The Board for Service Advisory and Universal Access in Panama is putting out to tender public internet access service at the national level for the National Internet Network, for a period of 48 months.
The country's loss of competitiveness because of the deterioration of basic infrastructure development, is replicated in the case of the internet where average speeds are only 2.8 Mbps, far from the world average and below that of most countries in the region.
Costa Rica stands out in Central America for the quality and volume of goods and services related to technology which it produces and exports.
Costa Rica has implemented a Neutral Internet Exchange Point, a concept that could be extrapolated to the entire region to reduce operating costs and increase connection speeds.
There is no need to explain the benefits that greater use of the internet brings to economic development, which is always dependent on the associated costs. The integration of internet connectivity through so-called traffic exchange points (IXP), should be incorporated into strategies for Central American integration.
The National Telecommunications Fund plans to develop seven projects in the areas of education, social welfare, health and homes, which will feature, for the first time, internet and telephone services.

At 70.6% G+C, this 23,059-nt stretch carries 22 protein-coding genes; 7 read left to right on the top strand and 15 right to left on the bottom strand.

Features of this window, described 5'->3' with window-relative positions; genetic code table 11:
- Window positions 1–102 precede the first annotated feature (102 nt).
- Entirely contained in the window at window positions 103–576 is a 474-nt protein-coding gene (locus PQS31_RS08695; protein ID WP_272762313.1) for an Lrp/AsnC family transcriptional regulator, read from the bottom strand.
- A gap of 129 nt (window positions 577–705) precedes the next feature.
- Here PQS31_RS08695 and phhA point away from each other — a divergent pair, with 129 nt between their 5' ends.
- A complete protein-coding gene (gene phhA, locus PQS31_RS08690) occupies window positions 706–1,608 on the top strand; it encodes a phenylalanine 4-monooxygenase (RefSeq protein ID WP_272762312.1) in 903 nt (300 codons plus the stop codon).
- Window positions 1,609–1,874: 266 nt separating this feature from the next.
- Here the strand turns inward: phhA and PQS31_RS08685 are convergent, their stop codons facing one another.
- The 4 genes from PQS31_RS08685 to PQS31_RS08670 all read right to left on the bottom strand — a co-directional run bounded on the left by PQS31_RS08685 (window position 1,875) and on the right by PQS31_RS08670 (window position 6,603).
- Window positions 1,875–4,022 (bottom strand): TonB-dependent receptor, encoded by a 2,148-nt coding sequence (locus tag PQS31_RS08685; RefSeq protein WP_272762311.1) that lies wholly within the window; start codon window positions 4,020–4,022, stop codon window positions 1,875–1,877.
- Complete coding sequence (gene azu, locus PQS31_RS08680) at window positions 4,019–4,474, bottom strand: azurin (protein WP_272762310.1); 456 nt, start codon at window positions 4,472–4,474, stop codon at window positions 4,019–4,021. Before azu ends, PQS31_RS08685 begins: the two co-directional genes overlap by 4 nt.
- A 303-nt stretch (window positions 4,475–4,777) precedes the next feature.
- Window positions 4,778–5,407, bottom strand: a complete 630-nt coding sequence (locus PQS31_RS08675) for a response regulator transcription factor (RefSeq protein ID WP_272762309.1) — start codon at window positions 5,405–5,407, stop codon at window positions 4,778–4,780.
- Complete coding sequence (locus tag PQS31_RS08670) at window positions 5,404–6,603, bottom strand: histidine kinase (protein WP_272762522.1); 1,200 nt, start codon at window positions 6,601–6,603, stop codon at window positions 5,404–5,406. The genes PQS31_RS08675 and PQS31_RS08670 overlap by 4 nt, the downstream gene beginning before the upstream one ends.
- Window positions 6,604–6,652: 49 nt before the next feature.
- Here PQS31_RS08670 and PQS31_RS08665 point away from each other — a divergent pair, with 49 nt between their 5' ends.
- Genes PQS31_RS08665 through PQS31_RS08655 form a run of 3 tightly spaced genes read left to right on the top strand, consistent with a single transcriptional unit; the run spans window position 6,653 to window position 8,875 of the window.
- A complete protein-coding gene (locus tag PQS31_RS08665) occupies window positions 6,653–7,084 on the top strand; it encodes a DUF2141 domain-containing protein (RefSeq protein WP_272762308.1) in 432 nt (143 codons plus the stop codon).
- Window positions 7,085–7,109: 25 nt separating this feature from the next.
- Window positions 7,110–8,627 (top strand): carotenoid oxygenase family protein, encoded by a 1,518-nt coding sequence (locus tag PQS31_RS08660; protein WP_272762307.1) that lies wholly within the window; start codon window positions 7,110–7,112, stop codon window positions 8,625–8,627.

According to the Telecommunications Superintendency (Sutel), there are a total of 477 schools, 78 colleges, 155 Ebais (health centres), 25 Cecis and 70 CEN- CINAI which will be connected with a speed of 4 megabytes.
The associated reduced costs are driving opportunities in developing countries for technology sectors based on satellite communications.
Elfinancierocr.com published an interview by Mónica Cordero Sancho with the Deputy Secretary of the International Telecommunication Union (ITU), Houlin Zhao, who recently visited Costa Rica "to leverage the discussion in the area of radio spectrums to provide satellite services. '
In a new phase of liberalization of communications, competition is beginning to stir in and satellite television and internet services.
Elfinancierocr.com reports that "The Mexican company Claro and the U.S. Datzap will be the first in the country to offer satellite services, following the opening phase of the telecommunications market. At the time of going to press, the executive order that will give the green light and allow Datzap to provide satellite television and internet, respectively, was on the list of pending documents to be signed by the President of the Republic, Laura Chinchilla. This will open a window to attract more competition in the telecommunications market. Satellite services leverage waves radiating from the country's satellites orbiting in space. This technology provides broadband internet, pay television, geolocation (GPS) and mobile telephony. "